When a mosquito bites and infects you with a virus like dengue or Zika, it also makes you smell good to other mosquitos, new research suggests.
That makes it more likely another one will bite, pick up the virus and carry it to the next victim.
"The virus can manipulate the hosts' skin microbiome to attract more mosquitoes to spread faster!" said study co-author Penghua Wang, an immunologist at UConn Health in Farmington, Conn.
The findings could explain how mosquito-borne viruses persist for such a long time, researchers said.
Both dengue and Zika are spread by mosquitoes and are in the same viral family as yellow fever, Japanese encephalitis and West Nile.
Dengue affects 50 million people a year and kills 20,000, mostly children, according to the National Institutes of Health's National Institute for Allergy and Infectious Disease.
Zika can cause serious birth defects in the unborn children of infected pregnant women, though it rarely causes serious problems in adults.
To keep spreading, both viruses require ongoing infections in animal hosts. If all the mosquitoes died or all susceptible hosts cleared the virus, the viruses would disappear.
But there are always mosquitoes in tropical climates without killing frosts, and the viruses just need one to to bite a host to be able to spread.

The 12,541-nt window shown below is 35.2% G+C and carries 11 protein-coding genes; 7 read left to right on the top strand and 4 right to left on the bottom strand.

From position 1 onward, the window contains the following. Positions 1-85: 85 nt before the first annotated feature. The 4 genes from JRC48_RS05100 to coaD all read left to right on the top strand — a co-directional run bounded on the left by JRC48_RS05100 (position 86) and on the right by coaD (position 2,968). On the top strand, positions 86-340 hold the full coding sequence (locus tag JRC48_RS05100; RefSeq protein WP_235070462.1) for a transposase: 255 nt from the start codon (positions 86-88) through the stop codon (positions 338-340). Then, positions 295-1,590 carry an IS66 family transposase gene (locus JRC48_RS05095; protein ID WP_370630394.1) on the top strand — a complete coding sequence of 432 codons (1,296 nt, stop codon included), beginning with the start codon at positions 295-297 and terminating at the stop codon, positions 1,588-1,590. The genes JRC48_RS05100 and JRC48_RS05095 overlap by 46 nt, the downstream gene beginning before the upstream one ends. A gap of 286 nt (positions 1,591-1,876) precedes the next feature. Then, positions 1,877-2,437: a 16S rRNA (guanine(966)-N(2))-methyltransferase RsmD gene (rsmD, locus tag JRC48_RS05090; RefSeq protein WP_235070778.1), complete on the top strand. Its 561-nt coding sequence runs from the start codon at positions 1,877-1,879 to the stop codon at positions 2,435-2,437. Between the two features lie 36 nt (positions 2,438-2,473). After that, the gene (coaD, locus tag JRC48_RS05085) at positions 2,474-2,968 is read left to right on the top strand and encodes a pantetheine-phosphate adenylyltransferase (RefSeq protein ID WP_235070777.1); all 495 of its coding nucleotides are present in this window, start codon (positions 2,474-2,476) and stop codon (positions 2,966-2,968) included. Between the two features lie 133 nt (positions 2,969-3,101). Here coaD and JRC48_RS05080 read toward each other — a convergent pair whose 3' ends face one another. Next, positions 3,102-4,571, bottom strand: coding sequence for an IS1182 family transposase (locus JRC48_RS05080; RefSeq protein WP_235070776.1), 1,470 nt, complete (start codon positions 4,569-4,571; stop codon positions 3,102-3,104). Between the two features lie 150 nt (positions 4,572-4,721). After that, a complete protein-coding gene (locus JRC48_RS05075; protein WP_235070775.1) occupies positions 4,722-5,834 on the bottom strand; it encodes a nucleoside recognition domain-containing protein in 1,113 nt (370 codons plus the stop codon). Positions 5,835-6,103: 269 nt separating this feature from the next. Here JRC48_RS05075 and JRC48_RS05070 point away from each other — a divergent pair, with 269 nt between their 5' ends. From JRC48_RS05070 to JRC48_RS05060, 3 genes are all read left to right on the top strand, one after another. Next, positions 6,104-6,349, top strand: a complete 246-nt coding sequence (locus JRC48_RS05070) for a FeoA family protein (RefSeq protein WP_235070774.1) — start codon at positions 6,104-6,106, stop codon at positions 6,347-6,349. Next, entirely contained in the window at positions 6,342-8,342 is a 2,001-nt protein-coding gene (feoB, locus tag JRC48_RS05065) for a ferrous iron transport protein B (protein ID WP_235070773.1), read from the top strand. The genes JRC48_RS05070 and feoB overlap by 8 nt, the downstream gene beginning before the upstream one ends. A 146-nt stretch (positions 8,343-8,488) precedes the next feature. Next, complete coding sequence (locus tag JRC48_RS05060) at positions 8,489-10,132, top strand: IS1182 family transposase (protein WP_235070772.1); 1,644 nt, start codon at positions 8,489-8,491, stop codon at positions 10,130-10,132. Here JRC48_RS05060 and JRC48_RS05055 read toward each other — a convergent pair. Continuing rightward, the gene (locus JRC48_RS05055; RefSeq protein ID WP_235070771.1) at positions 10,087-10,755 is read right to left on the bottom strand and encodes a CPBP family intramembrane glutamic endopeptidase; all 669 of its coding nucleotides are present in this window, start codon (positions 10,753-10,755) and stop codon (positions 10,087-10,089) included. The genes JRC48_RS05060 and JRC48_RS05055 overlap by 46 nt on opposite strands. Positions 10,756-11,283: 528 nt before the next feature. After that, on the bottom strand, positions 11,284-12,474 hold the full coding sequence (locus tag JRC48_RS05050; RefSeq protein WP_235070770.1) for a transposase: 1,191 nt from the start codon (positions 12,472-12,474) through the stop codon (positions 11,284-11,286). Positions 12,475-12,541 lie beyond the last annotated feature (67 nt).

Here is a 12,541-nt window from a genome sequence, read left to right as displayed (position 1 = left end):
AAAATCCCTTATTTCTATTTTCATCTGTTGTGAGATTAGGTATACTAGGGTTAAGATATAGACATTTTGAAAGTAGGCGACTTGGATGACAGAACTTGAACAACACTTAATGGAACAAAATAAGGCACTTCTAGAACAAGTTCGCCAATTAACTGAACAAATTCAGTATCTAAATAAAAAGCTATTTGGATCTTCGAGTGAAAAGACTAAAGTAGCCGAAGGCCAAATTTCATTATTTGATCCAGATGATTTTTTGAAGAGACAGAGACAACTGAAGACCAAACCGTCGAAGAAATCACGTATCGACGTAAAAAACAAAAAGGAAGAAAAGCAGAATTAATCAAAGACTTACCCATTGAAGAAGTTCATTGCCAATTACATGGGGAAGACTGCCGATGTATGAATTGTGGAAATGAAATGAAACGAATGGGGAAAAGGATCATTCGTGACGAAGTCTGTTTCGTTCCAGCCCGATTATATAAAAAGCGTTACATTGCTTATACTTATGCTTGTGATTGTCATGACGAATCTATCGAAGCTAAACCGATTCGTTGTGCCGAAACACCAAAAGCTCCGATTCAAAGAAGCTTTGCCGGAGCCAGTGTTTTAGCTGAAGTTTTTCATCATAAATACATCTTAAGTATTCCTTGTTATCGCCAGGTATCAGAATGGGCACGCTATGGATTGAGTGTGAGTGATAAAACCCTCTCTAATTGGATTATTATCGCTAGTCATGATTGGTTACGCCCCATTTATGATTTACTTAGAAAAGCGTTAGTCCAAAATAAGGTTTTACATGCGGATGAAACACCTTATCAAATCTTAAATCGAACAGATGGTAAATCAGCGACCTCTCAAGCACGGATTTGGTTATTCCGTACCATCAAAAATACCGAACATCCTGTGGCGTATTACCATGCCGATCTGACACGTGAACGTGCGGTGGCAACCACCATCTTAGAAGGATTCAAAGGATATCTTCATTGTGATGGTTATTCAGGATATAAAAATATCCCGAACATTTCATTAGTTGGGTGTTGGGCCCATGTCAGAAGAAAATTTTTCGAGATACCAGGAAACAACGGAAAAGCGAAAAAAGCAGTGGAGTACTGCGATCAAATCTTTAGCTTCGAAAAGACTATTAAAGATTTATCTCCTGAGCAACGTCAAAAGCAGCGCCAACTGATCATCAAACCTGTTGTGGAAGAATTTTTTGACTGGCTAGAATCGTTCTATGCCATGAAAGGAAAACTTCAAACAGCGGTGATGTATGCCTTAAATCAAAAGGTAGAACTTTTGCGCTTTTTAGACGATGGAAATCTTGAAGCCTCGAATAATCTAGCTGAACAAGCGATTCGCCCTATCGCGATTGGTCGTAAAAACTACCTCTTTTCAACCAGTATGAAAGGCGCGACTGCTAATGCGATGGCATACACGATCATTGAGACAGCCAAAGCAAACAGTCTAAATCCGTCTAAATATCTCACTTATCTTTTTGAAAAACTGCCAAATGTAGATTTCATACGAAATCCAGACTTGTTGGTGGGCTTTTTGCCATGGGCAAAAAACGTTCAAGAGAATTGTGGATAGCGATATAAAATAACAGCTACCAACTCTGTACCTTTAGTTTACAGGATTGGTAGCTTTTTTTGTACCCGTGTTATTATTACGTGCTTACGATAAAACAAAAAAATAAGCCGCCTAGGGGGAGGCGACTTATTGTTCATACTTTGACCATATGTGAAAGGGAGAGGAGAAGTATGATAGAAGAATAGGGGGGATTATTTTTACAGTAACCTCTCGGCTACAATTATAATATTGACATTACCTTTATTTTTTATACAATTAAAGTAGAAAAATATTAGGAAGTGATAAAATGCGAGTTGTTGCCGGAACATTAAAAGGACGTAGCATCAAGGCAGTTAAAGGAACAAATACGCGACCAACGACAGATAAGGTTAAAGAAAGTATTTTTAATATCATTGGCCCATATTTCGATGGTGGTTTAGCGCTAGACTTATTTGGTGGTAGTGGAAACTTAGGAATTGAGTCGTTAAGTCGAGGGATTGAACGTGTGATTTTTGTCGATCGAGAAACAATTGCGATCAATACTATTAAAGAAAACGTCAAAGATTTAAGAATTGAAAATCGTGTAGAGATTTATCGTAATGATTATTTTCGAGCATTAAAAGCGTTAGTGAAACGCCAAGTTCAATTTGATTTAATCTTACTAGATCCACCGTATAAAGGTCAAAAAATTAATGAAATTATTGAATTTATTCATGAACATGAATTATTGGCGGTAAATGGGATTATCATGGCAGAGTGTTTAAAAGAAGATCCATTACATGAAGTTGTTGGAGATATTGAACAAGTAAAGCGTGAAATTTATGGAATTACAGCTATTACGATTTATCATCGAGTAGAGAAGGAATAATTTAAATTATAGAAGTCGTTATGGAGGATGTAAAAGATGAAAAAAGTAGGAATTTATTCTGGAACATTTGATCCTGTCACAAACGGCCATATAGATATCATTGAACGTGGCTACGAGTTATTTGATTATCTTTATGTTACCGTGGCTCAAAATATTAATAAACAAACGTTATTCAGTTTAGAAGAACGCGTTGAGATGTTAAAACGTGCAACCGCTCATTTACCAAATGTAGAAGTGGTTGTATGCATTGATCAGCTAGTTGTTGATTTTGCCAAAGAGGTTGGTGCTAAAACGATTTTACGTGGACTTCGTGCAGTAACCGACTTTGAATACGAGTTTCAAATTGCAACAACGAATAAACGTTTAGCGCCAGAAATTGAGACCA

Researchers suspected the viruses might be altering people's scent in some way to attract mosquitos.
They found that mosquitos seemed to prefer mice infected with dengue more than healthy mice.
They then found and tested several molecules that were more common on infected animals. They applied these to both clean mice and the hands of human volunteers.
One molecule, acetophenone, was especially attractive to mosquitoes.
Similarly, skin odorants from people with dengue found more acetophenone and that these patients also were more attractive to mosquitoes.
Acetophenone is made by some Bacillus bacteria that grow on human and mouse skin. An antimicrobial peptide that skin produces typically keeps it under control, but infected mice don't produce as much of it when they're infected with dengue or Zika, prompting the bacteria to grow faster.
Researchers also tested a potential preventative — a vitamin A derivative called isotretinoin that increases production of the skin's protective antimicrobial peptide. Mice treated with isotretinoin turned out to be less attractive to mosquitoes.
The next step is to analyze more human patients with dengue and Zika, Wang said. The goal will be to see if the skin odor-microbiome connection holds up in real world conditions. Researchers also want to see if isotretinoin reduces acetophenone production in sick people as well as it does in sick mice.
The findings were published June 30 in the journal Cell.